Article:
The best way to ensure seamless blending, according to Madison Reed colorist Shvonne Perkins, is to opt for foil highlights of balayage. "Any type or placement of highlights that works for blondes will work for [red hair] highlights," she says. "However, while blondes are often fighting yellow and gold tones, redheads should absolutely be embracing these tones. If the base color is red, we really want to use soft gold and copper highlights to make the red look multi-tonal and soft."

With that in mind, uncover nine highlight ideas to consider if you're a redhead, ahead.

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Copper Red Highlights

For a high-impact red hair color, Bodt recommends a copper red à la Barbie Ferreira. "We do a red copper with painted pieces that are only about a level or two lighter than her base to showcase the red," she explains. "This is a  really great [color] on neutral skin tones."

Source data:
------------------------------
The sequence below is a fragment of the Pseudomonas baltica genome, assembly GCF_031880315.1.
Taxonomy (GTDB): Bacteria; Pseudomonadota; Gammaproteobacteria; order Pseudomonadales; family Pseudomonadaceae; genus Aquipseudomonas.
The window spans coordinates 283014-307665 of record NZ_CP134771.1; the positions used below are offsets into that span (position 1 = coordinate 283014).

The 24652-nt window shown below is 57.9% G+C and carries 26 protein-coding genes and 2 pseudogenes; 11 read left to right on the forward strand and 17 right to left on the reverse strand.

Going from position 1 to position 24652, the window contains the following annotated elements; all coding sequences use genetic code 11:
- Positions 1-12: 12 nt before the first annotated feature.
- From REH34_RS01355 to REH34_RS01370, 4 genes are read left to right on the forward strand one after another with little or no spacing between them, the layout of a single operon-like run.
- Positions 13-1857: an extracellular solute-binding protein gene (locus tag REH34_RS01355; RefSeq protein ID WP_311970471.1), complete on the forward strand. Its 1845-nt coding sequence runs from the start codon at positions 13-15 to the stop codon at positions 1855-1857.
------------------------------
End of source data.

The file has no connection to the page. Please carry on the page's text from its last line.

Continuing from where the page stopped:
When asking your colorist to recreate the look, repeat what Bodt said above, but also bring a few examples of the copper color you're going for. "The absolute best thing you can do when you want to go red is bring in pictures — reds can be so subjective and visuals are the only way to pinpoint the exact shade," Bodt shares.

red hair highlight ideas
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Deep Ginger Highlights

For a low-impact red hair color, Perkins suggests following Bryce Dallas Howard's lead.

"Her look is a perfect example of a light red with highlighted dimension," she says. "It's more of a strawberry blonde, with the highlighted ends in a honey golden tone. If using this as your inspiration for a stylist consultation, I would recommend describing this as deep ginger or strawberry blonde with golden babylights."